PHILLIPS: How did you develop the initial idea for this show?
BONAMI: Well, first of all, we decided not to have a team, because I think that teams are always bigger than the exhibition. Also, teams pin you down because you always have an artist who has nothing to do with the team but whose work you want to show, so you put it in with some excuse or another—and then, of course, people pick out that artist as an excuse to start the usual attacks. So we decided that we wouldn’t have a team. We also talked about what defines these kind of shows, like a Biennial, which is time. So we called it Biennial 2010—just the year of the Biennial, which is the title and an undisputable fact. Because the Whitney Museum stays, but the Biennial comes and goes. What makes this Biennial different from 1989 or 1993 or yours? When was that? 1996?
PHILLIPS: It was 1997.
BONAMI: So it’s the time that defines it and not only the curator. If you were to curate now, I know you would do it differently than how you did it in ’97.
PHILLIPS: So what do you see at the end of the first decade of this century?
BONAMI: I call it regeneration through art. I think that you see a lot of artists going back in a more intimate direction, a more experimental one. I call it self-modernity—a kind of re-exploring of modernity in a different way, like the beginning of 1900 almost, you know? It’s not in a regressive way,it is in a very positive way—like the feeling that it is through the changing of your personal life and the personal way of looking at things, you can affect the bigger change in the world. Even the political change in America is like a big cloud that somehow breaks and comes down pouring rain. Everybody’s happy—there was a long time when it wasn’t raining. But now people go and dry off at home by themselves. So I think that you see a lot of artists who do that. You don’t find many erotic and heroic figures around, but you do find a lot of very precise, introverted work. So I think it will be a very quiet show.
PHILLIPS: How much is the show determined by your subjective vision? Or how much is it determined by a conscious attempt to approach it with objectivity? Is that possible?
BONAMI: It’s very difficult to make a clear-cut distinction, because, of course, I have my stories, which are great, or the other guy has his story as a curator. The big idea is to try to not be trapped by your own taste, but to try to see what’s happening and to try to create a balance. Of course, if you have two people doing the Biennial, those two people’s visions will influence the Biennial. But there is some art that is there that you cannot dismiss—you have to embrace it.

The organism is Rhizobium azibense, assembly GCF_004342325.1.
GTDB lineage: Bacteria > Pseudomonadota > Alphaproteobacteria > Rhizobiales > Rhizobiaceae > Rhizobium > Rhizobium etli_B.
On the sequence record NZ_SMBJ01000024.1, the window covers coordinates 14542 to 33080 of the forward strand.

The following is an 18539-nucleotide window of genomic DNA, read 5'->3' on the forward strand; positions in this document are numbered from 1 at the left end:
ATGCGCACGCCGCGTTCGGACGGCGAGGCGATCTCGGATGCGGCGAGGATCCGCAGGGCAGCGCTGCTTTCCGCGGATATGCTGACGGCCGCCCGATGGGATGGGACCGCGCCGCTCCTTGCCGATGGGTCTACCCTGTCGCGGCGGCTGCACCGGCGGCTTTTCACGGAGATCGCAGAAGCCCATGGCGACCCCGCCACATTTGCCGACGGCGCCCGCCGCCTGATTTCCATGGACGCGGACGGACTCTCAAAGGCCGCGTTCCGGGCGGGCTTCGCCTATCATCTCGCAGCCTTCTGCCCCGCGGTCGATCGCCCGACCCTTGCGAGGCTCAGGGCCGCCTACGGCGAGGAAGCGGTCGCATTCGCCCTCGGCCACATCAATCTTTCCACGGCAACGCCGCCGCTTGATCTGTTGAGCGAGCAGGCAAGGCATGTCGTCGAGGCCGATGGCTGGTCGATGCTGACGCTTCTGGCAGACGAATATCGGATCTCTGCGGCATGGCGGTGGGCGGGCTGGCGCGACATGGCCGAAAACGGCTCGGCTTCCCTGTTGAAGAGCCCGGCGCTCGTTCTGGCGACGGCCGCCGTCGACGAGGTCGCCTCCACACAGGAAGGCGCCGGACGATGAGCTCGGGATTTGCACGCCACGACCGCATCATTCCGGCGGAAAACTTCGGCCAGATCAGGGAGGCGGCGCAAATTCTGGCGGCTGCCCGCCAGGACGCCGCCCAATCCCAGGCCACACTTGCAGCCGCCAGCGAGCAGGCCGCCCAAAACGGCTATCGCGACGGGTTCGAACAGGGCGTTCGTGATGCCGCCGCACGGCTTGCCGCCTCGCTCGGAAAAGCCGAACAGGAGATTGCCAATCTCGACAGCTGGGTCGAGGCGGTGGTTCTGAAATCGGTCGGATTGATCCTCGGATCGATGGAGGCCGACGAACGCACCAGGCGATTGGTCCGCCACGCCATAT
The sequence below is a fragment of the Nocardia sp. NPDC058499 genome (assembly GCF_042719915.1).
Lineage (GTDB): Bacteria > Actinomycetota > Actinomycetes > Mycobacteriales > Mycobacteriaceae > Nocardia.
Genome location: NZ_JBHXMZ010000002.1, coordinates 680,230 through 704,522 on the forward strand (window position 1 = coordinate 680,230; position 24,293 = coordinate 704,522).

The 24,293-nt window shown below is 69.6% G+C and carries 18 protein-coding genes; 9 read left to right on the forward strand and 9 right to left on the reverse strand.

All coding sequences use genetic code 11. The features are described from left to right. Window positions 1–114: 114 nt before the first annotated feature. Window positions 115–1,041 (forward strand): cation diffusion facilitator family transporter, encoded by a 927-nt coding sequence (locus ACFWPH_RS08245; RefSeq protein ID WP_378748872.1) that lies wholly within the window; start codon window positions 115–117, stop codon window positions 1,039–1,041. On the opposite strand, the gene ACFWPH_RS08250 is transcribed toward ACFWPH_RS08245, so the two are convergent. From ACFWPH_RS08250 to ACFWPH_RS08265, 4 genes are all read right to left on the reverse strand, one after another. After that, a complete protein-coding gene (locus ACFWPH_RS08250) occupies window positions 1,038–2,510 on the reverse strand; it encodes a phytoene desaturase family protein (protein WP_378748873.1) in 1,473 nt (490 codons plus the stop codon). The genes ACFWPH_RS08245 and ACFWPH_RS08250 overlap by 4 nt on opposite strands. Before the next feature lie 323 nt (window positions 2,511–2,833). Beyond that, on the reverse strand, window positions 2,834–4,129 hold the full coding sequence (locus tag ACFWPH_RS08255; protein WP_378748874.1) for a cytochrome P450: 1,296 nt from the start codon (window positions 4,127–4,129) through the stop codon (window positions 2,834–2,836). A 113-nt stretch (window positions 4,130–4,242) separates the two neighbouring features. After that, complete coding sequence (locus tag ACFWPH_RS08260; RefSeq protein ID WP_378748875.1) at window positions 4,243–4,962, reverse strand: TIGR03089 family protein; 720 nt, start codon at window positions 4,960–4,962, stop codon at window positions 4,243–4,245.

PHILLIPS: Is the show about the United States?
BONAMI: No. It’s a show about a particular moment in the United States, but the United States has affected most of the world. There are 12 artists in it who were not born in the United States. But we tried to reflect a kind of American-ness, which is a different thing from artists who live here for a long time but maintain their own specific language that has nothing to do with America. So it’s not a matter of just being here, but being here and being interested in some form or shape in American culture.
PHILLIPS: What element created the most pressure in making the exhibition? The artists? The dealers? The press?
BONAMI: The press? Not yet. The dealers we didn’t work with so much, not because we have anything against them, but we didn’t look at the show as mostly rooted in dealers. The pressure? I don’t know. I don’t feel any pressure at the moment. [pauses] It’s going to come. [laughs]
The career of an artist is about urgency and relevance in the dialogue of art, culture, and society–not financial success. There are artists who have become successful and rich, but some of them–we won’t name names–are irrelevant in terms of what they do, and they know it.Francesco Bonami
PHILLIPS: Do you ever feel like you’re participating in making someone’s career when you decide to select an artist for a Biennial? Or not selecting another one? How does that feel?
BONAMI: Well, first of all, we arrived at the conclusion that there is some good art that does not necessarily need to be shown in a Biennial. There are some people who live in isolation, and they need to live in isolation, and to propel them into a Biennial can be destructive. I think that you can destroy the work of an artist if you put it in just because you think it’s a trophy that shows how smart you are that you found the 82-year-old artist who worked in peace for years and you decided to bring it out. I think it doesn’t work well. We saw artists that we considered bringing into the Biennial and then decided not to. It was better for them to stay where they were. So this was an interesting approach. Making a career? I don’t believe, really, the curator makes an artist’s career. I think what makes the career of an artist is the work of an artist.
PHILLIPS: That’s exactly what I said when you asked me that question 13 years ago!